Yes, Kwan is already beginning to accumulate a highlight reel not even one season into his Major League career. He isn’t all just flash and no substance though. Instead, he is also statistically one of the best left-fielders in all of baseball. Kwan’s eight Outs Above Average are tied for the lead for a left-fielder along with former Angel and current Phillie Brandon Marsh.
No left-fielder is better than Kwan at making plays to his left, nor is any left-fielder better at playing left-handed hitters. Kwan has collected five Outs Above Average against left-handed hitters alone, two more than Marsh or anyone else playing left-field (the level of depth Statcast brings is just fascinating).
But OAA isn’t the only metric to suggest that Kwan handles himself well. Kwan is first in Fangraphs’ Ultimate Zone Rating per 150 Games among left-fielders with at least 500 innings played. They calculate him as the rangiest left-fielder in all of baseball, worth 7.0 Range Runs, which is 1.3 more than the runner-up (Andrew Benintendi). He is also second in Defensive Runs Above Average, only trailing Marsh.
Getting consensus from both Statcast and Fangraphs is not always a given. The two stat systems can often contradict each other when it comes to fielding because we still have a very incomplete idea of how to calculate the worth of a fielder. For Kwan to ping at a high competency using both services really says a lot about his ability in the field. We can be confident not just with our eyes but with empirical evidence that he is one of the top left-fielders in the game.
Given not only the memorable, flashy plays that Kwan has collected in the outfield but also his statistical achievements and the fact that his main rival in Marsh was traded to the National League mid-season, there is a very strong argument to be had that Kwan should receive a Gold Glove this winter. Before we can get to that point though, he will continue to couple with outfield-mate Myles Straw in center-field as they make arguably the best tandem to cover two-thirds of any outfield in baseball. Straw himself is also worth eight Outs Above Average in center. Having these two ballplayers covering as much ground as they do has allowed Cleveland to experiment with a number of offense-first options in right-field, whether those options be former Guardian Franmil Reyes (RIP), current RF Oscar Gonzalez, or a relative newbie to the position Nolan Jones.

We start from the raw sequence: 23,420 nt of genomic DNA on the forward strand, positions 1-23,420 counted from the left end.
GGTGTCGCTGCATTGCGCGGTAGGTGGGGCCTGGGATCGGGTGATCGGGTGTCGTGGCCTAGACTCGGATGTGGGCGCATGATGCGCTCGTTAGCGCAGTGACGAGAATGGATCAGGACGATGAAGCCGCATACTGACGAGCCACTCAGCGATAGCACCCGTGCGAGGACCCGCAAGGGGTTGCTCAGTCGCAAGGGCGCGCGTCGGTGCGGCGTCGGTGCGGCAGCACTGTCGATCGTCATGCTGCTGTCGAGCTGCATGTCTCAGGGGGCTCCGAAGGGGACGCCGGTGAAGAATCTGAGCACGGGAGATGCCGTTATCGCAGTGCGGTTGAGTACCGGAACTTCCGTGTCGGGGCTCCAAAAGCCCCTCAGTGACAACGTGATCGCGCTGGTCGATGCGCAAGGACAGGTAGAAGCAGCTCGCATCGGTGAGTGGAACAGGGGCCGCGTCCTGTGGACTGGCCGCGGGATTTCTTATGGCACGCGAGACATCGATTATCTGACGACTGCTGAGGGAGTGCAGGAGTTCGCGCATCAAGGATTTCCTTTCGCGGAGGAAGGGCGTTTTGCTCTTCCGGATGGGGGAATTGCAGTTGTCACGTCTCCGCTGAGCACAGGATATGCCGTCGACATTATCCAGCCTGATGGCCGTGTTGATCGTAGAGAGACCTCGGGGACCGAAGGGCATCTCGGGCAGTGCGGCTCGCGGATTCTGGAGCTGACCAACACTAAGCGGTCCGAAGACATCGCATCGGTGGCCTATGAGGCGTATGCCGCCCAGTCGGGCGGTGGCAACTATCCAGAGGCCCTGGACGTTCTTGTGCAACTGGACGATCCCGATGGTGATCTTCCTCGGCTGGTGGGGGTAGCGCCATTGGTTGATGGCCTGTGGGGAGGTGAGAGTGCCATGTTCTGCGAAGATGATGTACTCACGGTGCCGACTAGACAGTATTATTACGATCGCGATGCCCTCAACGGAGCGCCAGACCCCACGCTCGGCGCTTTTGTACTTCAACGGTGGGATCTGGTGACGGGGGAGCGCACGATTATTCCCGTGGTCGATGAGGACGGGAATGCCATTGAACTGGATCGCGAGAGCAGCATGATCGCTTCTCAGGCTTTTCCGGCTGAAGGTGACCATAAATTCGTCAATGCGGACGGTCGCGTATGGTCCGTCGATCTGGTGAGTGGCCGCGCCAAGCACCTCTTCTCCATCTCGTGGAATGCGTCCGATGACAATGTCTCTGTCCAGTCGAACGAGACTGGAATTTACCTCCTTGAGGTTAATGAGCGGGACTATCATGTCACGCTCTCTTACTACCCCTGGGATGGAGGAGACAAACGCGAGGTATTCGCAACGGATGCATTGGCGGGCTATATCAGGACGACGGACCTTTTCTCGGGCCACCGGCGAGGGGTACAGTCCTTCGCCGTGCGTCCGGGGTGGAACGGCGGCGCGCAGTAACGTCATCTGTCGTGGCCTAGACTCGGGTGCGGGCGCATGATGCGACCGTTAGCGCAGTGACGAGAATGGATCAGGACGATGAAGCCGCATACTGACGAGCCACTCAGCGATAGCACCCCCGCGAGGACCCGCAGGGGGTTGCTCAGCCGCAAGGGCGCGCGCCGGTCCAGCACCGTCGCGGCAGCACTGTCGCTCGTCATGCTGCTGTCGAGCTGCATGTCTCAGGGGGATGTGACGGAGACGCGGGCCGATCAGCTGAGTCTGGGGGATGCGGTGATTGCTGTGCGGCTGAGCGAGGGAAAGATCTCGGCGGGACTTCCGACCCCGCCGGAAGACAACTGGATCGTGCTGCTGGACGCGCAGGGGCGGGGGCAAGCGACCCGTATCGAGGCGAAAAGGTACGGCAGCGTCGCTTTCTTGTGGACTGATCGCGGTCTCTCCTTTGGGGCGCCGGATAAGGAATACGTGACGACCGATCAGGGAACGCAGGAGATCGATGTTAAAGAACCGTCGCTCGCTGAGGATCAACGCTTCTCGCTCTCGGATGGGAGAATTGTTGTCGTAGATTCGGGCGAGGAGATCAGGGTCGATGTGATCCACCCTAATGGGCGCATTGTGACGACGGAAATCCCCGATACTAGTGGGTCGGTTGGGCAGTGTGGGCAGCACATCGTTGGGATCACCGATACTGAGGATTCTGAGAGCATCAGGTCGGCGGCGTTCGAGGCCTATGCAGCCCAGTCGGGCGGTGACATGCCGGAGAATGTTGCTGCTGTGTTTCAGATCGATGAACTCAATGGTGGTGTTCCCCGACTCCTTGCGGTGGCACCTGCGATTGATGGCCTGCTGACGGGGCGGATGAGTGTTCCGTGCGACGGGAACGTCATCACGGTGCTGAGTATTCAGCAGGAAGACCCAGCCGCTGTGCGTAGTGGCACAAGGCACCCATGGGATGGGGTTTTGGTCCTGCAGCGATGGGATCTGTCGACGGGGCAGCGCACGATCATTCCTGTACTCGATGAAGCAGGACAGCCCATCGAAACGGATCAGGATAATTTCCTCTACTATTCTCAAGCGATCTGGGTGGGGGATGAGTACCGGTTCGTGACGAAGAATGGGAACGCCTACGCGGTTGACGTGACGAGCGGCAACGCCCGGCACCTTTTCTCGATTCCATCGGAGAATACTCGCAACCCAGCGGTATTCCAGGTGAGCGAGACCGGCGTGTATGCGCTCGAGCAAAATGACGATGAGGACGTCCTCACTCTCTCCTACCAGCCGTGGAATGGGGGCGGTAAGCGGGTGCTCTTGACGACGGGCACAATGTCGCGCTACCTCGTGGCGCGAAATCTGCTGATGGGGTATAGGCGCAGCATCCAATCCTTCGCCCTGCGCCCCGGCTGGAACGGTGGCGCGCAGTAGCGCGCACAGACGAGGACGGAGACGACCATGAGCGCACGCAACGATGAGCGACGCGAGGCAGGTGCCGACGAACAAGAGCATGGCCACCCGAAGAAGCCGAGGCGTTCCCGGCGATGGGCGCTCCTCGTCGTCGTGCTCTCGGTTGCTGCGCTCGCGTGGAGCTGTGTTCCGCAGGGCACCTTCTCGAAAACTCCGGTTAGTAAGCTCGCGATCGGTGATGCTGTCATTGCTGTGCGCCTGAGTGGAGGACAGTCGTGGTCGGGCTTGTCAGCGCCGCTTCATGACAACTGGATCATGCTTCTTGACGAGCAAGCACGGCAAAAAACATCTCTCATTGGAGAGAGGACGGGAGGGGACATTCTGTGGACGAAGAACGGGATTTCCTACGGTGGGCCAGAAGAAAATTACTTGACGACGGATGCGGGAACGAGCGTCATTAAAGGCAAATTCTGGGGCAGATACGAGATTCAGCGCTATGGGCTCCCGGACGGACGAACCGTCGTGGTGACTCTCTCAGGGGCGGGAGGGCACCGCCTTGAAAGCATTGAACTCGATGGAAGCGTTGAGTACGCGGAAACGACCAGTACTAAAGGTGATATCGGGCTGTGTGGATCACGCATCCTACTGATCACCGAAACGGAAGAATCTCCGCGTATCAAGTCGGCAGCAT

Cleveland also finds itself in the heat of the playoff race. They are two games up in the American League Central Division over the Minnesota Twins going into their final 36 games of the season. Both Kwan’s bat at the top of the lineup and glove in left-field are going to be pivotal to the Guardians’ ability to stave off the Twins or sneak into one of the three American League Wildcard positions.
Just like the Guardians’ chances for October, it would be foolish to ignore Kwan on either side of the ball. He may just steal away an opposing run as fast as he can create one himself.